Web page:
Tayler, Jeffrey 1962(?)-

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TAYLER, Jeffrey 1962(?)-


Male. Born c. 1962; married. Education: Doctoral study in Russian and East European history, University of Virginia.


Home—Russia. Agent—c/o Author Mail, Houghton Mifflin Company, Trade Division, Adult Editorial, 8th Floor, 222 Berkeley St., Boston, MA 02116-3764.


Has worked as a Peace Corps volunteer in Morocco, 1988-90, Warsaw, 1990-92, and Tashkent, Uzbekistan, 1992-93; freelance writer and photographer; interpreter; co-manager of an American security company operating in Moscow, Russia; correspondent for National Public Radio and Atlantic Monthly.


Siberian Dawn: A Journey across the New Russia, Hungry Mind Press (St. Paul, MN), 1999.

Facing the Congo, Ruminator Books (St. Paul, MN), 2000.

Glory in a Camel's Eye: Trekking through the Moroccan Sahara, Houghton Mifflin (Boston, MA), 2003.

Contributor to The Best American Travel Writing, edited by Jason Wilson and Bill Bryson, Houghton Mifflin, 2000; also contributor to periodicals, including Condé Nast Traveler, Harper's, and Spin. Contributing editor, Atlantic Monthly.


A novel set in Moscow.


A restless spirit all his life, Jeffrey Tayler has made a name for himself as a travel writer who journeys to the world's most forbidding, oppressive, and inhospitable places. Tayler's yearning to travel, he told Rolf Potts in Rolf Pott's Vagabonding, came to him while he was a junior in college: "I developed the conviction that, for me, truths of some exalted and liberating sort resided in foreign lands, and decided that my life would be better led elsewhere." Adept at foreign languages—he speaks Russian, Arabic, Greek, Turkish, and several Romance languages—Tayler decided to travel. First, he traveled to Greece, Italy, Spain, and other European points before ending up in Moscow. For years, Tayler had been fascinated by Russian culture and history. "Ever since I was a teenager," he told John Coyne on the Peace Corps Writers Web site, "Russia, Russians, Russian literature, and Russian history have played a role in my life that no one else or nothing ever would equal. Most of my heroes were Russian—Solzhenitsyn and Sakharov among them; many of my favorite writers and works of literature were Russian; my favorite poets and bards were Russian." Having worked for the Peace Corps in Morocco and Warsaw, he found an assignment in Moscow and eventually married a Russian. His respect and admiration for the Russian people led Tayler's desire to know the landscape better, and so he set off on an epic journey that he describes in his first book, Siberian Dawn: A Journey across the New Russia.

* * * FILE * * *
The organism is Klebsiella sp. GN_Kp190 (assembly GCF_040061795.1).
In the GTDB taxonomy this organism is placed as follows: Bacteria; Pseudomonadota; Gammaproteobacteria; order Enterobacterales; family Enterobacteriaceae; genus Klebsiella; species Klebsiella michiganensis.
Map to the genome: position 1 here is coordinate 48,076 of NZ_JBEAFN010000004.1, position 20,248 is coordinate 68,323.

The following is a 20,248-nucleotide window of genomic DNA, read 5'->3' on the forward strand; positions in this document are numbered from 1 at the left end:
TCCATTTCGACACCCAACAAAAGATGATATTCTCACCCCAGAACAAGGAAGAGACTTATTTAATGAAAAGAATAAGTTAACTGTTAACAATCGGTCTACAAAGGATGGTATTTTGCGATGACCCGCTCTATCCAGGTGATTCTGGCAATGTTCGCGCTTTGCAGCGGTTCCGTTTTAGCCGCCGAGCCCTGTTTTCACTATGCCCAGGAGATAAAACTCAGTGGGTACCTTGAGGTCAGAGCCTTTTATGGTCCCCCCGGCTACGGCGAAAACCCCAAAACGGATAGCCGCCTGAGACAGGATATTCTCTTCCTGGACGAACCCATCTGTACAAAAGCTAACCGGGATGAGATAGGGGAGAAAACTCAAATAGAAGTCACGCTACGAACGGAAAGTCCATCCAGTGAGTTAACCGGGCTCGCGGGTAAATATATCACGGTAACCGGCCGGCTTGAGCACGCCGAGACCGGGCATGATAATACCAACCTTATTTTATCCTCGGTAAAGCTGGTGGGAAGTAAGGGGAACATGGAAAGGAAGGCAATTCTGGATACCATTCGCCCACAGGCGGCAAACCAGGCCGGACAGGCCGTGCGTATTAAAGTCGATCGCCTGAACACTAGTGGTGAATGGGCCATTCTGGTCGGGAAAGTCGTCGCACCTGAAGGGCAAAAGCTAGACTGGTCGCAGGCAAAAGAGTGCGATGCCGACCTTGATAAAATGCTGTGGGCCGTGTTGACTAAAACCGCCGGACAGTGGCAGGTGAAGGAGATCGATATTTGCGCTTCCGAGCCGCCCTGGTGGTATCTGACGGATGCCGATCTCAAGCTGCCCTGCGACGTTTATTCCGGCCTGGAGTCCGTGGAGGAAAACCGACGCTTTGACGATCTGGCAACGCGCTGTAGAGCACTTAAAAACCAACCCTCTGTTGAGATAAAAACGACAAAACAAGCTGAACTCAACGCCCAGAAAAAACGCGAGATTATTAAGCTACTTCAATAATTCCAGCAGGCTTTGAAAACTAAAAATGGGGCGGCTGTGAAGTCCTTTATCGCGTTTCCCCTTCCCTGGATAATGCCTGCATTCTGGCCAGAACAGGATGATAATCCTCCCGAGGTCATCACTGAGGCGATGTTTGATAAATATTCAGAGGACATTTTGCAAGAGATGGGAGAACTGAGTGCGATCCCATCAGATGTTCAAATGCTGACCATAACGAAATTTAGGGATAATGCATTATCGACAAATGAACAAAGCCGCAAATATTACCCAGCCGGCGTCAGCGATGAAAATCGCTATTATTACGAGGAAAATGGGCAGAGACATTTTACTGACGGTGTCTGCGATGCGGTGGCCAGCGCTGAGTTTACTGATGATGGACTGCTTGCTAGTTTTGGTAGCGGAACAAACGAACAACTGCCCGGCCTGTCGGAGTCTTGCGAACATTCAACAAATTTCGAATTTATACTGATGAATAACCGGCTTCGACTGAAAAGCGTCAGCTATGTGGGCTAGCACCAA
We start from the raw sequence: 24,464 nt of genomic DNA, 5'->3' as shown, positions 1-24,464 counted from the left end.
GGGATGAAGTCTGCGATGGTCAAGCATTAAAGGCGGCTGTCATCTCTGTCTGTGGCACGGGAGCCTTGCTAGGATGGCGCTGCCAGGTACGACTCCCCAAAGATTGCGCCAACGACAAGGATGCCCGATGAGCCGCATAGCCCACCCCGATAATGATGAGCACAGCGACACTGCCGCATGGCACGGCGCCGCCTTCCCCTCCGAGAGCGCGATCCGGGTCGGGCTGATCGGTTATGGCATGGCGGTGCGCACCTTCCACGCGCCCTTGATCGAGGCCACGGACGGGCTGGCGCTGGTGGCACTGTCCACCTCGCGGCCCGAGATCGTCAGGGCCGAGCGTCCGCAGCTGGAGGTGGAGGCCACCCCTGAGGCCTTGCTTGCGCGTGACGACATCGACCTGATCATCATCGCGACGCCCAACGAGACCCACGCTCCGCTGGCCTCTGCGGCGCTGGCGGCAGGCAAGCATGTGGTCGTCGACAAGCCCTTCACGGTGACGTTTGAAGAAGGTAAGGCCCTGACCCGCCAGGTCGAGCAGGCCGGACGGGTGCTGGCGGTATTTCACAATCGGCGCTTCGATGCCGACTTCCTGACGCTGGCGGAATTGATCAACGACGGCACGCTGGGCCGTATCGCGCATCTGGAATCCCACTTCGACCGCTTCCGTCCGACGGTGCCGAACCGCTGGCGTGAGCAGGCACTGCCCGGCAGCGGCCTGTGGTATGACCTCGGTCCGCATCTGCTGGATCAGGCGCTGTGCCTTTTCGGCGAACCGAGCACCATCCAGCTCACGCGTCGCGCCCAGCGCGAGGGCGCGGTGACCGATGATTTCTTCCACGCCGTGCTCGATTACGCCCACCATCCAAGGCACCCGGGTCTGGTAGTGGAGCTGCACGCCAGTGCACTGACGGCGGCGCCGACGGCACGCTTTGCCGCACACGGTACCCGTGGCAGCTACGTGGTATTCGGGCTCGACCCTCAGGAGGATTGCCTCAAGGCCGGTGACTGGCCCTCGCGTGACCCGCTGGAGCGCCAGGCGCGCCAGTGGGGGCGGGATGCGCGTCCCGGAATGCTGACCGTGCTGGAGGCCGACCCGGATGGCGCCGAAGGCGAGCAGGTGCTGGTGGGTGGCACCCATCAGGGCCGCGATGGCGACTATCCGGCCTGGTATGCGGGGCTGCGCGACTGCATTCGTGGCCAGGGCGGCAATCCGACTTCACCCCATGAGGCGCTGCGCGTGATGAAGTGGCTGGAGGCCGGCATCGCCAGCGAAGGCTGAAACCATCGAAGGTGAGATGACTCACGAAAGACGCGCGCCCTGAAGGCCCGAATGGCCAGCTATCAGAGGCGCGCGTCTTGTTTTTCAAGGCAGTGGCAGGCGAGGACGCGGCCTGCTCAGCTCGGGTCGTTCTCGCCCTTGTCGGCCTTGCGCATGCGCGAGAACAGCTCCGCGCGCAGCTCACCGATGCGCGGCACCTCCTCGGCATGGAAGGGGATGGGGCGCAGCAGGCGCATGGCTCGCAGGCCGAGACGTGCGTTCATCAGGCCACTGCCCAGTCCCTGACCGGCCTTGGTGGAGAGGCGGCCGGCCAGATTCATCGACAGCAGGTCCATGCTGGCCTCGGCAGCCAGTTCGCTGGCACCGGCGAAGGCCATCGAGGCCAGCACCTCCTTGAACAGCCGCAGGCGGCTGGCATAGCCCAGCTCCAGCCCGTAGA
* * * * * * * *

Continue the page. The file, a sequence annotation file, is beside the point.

In a 1993 excursion that extended over eight thousand miles from Magadan in Siberia to the border of Poland, Tayler made a trip that was more ambitious and risky than even most native Russians would dare to hazard. Facing minus-forty-degree temperatures, polluted industrial landscapes, despairing and impoverished people, and frustrating bureaucrats, Taylor records what CNN.com writer Emily Soares described as a "melancholy" trip in Siberian Dawn: A Journey across the New Russia. The book is not an ordinary travel guide that would interest aspiring tourists, but rather a deeply felt look into the world of post-Soviet Russia. However, said Soares, "Tayler discovers that the inhospitable land he covers is warm on the inside," filled with people who are hospitable and try to celebrate life as much as they mourn their hopeless lot. The book, Soares concluded, "is a compelling look at a massive nation's messy and uneven transformation." "Refreshingly," added a Publishers Weekly critic, "cracker-barrel discussion of who 'won the cold war' and suggestions for reform are left out." "Tayler," asserted Booklist writers Thomas Gaughan and Jack Helbig, "is a skilled craftsman who could become a significant new voice in travel literature. Compelling and deeply unsettling reading."